Friday, March 19, 2010

Devils Food Cupcakes with Swiss Meringue Buttercream

My oldest child wanted to take something for her AP Chemistry class on the last day of school before spring break. After several of her class mates asked her if she could bring mom's cupcakes I agreed to make a batch of Devils Food Cupcakes with Swiss Meringue Buttercream to send along.

According to the empty cupcake container I'm guessing the cupcakes were a hit. I had made a few extra to keep at home for my younger two and they really enjoyed them as well. The cupcake part is chocolaty without being too sweet. The cake is moist with a light crumb. This is definitely one of my very basic cupcake recipes that I keep using over and over as it is so accommodating especially once you add frosting.

You have so many options when it comes to a basic chocolate cupcake. Anything from chocolate ganache to a buttercream will work with this versatile cupcake. This time though I decided on a simple Swiss Meringue buttercream. I prefer this buttercream over traditional buttercream that is made with butter and powdered sugar. The Swiss Meringue is not nearly as sweet and because of the method used it tastes fluffier and smoother to me. Another plus of this buttercream is that it holds up very well to piping. If you've never had this kind you need to give it a try and I wouldn't be surprised if you never go back to plain old buttercream.

Devils Food Cupcakes with Swiss Meringue Buttercream
~makes approx. 24 cupcakes~

2 cups all-purpose flour
1/2 cup unsweetened cocoa powder
1 1/2 teaspoons baking soda
1/2 teaspoon salt
1 cup granulated sugar
1 cup firmly packed light brown sugar
12 Tablespoons (1 1/2 sticks) unsalted butter, at room temperature
2 large eggs, at room temperature
2 teaspoons vanilla extract
1/2 cup lukewarm water
1/2 cup buttermilk
Swiss Meringue Buttercream (Recipe follows)

Position a rack in the middle of the oven and preheat to 350 degrees F. Line two standard 12-cup muffin pans with paper or foil liners.

Sift together the flour, cocoa powder, baking soda, and salt into a bowl. In another bowl, with an electric mixer on medium-high speed, beat the granulated sugar, brown sugar, and butter together until light and fluffy, 2-3 minutes. Add the eggs and vanilla and beat until combined. Add the flour mixture in 3 additions, alternating with the water and buttermilk, beating on low speed until just combined; scraping down the sides of the bowl as needed. Beat on medium-high speed just until no traces of flour remain, about 30 seconds; do not over-beat. 

Divide the batter evenly among the prepared muffin ups, filling each about three-fourths full. Bake until a toothpick inserted into the center of a cupcake comes out clean, 18-20 minutes. Let the cupcakes cool in the pan on a wire rack for 5 minutes. Transfer the cupcakes to the wire rack and let cool completely.  Spread or pipe on frosting.

Swiss Meringue Buttercream
~makes about 5 cups~
5 large egg whites
1 cup plus 2 tablespoons granulated sugar
Pinch of salt
1 pound (4 sticks) unsalted butter, cut into tablespoons, at room temperature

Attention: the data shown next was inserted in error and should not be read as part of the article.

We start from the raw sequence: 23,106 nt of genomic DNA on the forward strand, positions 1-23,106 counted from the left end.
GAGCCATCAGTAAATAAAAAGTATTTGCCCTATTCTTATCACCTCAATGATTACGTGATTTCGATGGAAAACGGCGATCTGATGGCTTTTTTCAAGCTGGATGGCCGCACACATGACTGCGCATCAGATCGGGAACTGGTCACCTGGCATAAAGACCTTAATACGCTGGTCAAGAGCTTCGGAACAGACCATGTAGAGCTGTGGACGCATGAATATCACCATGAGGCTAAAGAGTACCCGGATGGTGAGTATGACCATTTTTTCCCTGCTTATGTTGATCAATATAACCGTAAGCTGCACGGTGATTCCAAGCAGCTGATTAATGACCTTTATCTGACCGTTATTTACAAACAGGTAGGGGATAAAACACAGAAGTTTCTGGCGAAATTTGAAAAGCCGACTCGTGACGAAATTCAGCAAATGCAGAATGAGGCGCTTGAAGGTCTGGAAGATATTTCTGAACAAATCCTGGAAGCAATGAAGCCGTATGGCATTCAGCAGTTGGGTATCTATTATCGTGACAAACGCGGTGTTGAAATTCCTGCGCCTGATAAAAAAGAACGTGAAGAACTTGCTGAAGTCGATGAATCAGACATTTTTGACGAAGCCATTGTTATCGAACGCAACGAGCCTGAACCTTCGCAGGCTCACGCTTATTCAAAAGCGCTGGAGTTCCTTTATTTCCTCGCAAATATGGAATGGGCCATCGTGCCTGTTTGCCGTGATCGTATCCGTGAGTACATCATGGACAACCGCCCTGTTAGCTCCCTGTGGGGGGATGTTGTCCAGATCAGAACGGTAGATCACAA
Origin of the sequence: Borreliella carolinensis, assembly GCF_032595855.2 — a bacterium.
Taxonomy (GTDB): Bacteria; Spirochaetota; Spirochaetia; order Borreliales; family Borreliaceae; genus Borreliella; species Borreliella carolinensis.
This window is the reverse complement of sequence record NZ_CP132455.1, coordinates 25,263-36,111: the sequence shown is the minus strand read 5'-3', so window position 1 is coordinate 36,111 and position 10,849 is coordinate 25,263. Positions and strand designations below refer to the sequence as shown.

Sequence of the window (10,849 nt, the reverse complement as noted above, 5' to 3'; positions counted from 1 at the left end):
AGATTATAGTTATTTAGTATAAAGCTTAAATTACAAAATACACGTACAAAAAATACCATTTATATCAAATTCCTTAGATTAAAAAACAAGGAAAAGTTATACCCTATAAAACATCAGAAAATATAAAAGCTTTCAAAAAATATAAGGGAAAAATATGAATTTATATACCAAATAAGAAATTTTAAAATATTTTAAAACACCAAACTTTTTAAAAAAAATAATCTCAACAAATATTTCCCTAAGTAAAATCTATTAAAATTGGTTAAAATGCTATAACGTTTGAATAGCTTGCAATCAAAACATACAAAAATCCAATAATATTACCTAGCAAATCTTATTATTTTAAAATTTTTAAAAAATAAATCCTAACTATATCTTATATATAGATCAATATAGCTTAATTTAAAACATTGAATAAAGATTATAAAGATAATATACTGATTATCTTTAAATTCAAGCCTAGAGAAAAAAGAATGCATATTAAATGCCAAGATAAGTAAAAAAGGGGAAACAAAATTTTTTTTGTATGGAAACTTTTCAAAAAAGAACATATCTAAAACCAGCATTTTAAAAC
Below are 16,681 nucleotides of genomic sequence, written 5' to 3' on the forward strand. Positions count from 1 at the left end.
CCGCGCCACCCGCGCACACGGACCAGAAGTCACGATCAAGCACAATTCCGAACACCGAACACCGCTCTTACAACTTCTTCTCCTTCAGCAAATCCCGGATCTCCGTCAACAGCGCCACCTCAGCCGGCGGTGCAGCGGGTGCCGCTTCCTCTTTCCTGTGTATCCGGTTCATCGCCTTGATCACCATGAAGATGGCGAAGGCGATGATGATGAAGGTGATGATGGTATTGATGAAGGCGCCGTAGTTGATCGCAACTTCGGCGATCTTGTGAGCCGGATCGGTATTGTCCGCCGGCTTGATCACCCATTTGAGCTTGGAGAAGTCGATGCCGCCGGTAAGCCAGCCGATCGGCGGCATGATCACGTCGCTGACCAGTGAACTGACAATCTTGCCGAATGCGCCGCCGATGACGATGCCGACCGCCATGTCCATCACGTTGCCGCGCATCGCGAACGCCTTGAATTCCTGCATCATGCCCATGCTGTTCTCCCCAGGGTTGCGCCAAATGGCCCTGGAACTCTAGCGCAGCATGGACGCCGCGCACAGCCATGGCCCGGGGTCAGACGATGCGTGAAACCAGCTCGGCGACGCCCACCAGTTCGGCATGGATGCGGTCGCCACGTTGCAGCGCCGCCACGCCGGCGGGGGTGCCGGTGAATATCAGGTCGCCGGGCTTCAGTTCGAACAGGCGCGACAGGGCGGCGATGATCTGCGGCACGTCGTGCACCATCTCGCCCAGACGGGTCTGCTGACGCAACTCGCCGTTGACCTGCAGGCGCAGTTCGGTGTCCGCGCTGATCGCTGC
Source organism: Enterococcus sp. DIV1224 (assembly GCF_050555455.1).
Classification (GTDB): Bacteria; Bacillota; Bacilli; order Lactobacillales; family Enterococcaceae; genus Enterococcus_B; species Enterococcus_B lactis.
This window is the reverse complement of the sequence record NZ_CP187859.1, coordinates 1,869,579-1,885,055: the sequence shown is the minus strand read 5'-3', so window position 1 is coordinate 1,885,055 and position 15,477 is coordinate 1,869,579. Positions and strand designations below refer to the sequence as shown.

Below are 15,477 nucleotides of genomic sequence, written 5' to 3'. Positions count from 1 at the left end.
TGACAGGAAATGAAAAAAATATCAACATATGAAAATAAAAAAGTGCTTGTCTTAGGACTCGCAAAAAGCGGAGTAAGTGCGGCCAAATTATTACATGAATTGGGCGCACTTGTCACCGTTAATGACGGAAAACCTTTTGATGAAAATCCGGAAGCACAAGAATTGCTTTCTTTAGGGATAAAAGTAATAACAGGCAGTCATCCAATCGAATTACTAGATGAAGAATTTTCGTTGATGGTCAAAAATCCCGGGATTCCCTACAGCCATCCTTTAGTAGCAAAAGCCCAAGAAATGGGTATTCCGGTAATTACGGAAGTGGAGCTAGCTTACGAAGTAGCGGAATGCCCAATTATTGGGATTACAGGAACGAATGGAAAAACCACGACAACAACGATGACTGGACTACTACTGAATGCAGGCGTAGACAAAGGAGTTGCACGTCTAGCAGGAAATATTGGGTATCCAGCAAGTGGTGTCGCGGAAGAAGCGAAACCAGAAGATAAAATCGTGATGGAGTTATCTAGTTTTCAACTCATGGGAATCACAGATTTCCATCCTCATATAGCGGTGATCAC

1 1/2 teaspoons vanilla extract

Combine egg whites, sugar, and salt in the heatproof bowl of a standing mixer set over a pan of simmering water. Whisk constantly by hand until mixture is warm to the touch and sugar has dissolved (the mixture should feel completely smooth when rubbed between your fingertips).

Attach the bowl to the mixer fitted with the whisk attachment. Starting on low and gradually increasing to medium-high speed, whisk until stiff (but not dry) peaks form. Continue mixing until the mixture is fluffy and glossy, and completely cool (test by touching the bottom of the bowl), about 10 minutes.

With mixer on medium-low speed, add the butter a few tablespoons at a time, mixing well after each addition. Once all butter has been added, whisk in vanilla. Switch to the paddle attachment, and continue beating on low speed until all air bubbles are eliminated, about 2 minutes. Scrape down sides of bowl with a flexible spatula, and continue beating until the frosting is completely smooth. Keep buttercream at room temperature if using the same day, or transfer to an airtight container and refrigerate up to 3 days or freeze up to 1 month. Before using, bring to room temperature and beat with paddle attachment on low speed until smooth again, about 5 minutes.

To tint buttercream, reserve some for toning down the color, if necessary. Add gel-paste food color, a drop at  a time (or use the toothpick or skewer to add food color a dab at a time) to the remaining buttercream. You can use a single shade of food color or experiment my mixing two or more. Blend after each addition with the mixer (use the paddle attachment), until desired shade is achieved. Avoid adding too much food color too soon, as the hue will intensify with continued stirring; if necessary, you can tone down the shade by mixing in some reserved untinted buttercream.


  1. I'm not a fan of buttercream icing. I wonder if I'd like this more. Next batch of ice-able baked goods I make are getting this icing. Thanks!

  2. mw, I don't care for most buttercream icings either. In fact most of those items go to other people if I bake them. I think I'm more of a whipped cream kind of girl but THIS icing is totally out of this world. By using granulated sugar rather than powdered and because of the method it is just plain good and changes the texture of regular "heavy" buttercream. I could eat it with a spoon ;o) Hope you'll try it sometime!

  3. You just sold the idea of swiss meringue buttercream to me! I've always meant to make it but have been too lazy to try because none of us are very big buttercream fans around here.
    The cupcakes look delish!

  4. Schaut super aus, backe ich am Geburtstag von Mutti :-)


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